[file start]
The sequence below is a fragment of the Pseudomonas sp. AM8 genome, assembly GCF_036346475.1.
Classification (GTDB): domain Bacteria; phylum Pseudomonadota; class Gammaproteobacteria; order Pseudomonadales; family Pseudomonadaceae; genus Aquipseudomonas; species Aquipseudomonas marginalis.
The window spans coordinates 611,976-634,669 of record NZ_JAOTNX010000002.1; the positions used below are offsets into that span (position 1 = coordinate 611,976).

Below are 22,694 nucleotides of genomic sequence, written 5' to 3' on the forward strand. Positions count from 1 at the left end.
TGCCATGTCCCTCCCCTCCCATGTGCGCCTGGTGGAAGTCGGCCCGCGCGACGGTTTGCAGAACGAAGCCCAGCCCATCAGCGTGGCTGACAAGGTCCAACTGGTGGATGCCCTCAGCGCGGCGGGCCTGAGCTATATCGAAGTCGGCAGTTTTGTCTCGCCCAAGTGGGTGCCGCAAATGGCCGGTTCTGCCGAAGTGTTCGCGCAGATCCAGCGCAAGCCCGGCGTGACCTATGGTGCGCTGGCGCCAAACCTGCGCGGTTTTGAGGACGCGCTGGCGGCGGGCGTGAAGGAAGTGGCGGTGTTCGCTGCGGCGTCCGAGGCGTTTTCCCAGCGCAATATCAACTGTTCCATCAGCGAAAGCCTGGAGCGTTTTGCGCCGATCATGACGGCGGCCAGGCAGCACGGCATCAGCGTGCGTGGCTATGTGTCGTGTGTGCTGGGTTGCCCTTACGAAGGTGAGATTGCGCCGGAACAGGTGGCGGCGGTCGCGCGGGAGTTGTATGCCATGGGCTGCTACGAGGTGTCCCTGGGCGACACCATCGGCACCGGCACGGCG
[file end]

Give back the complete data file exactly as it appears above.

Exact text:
The sequence below is a fragment of the Pseudomonas sp. AM8 genome, assembly GCF_036346475.1.
Classification (GTDB): domain Bacteria; phylum Pseudomonadota; class Gammaproteobacteria; order Pseudomonadales; family Pseudomonadaceae; genus Aquipseudomonas; species Aquipseudomonas marginalis.
The window spans coordinates 611,976-634,669 of record NZ_JAOTNX010000002.1; the positions used below are offsets into that span (position 1 = coordinate 611,976).

Below are 22,694 nucleotides of genomic sequence, written 5' to 3' on the forward strand. Positions count from 1 at the left end.
TGCCATGTCCCTCCCCTCCCATGTGCGCCTGGTGGAAGTCGGCCCGCGCGACGGTTTGCAGAACGAAGCCCAGCCCATCAGCGTGGCTGACAAGGTCCAACTGGTGGATGCCCTCAGCGCGGCGGGCCTGAGCTATATCGAAGTCGGCAGTTTTGTCTCGCCCAAGTGGGTGCCGCAAATGGCCGGTTCTGCCGAAGTGTTCGCGCAGATCCAGCGCAAGCCCGGCGTGACCTATGGTGCGCTGGCGCCAAACCTGCGCGGTTTTGAGGACGCGCTGGCGGCGGGCGTGAAGGAAGTGGCGGTGTTCGCTGCGGCGTCCGAGGCGTTTTCCCAGCGCAATATCAACTGTTCCATCAGCGAAAGCCTGGAGCGTTTTGCGCCGATCATGACGGCGGCCAGGCAGCACGGCATCAGCGTGCGTGGCTATGTGTCGTGTGTGCTGGGTTGCCCTTACGAAGGTGAGATTGCGCCGGAACAGGTGGCGGCGGTCGCGCGGGAGTTGTATGCCATGGGCTGCTACGAGGTGTCCCTGGGCGACACCATCGGCACCGGCACGGCG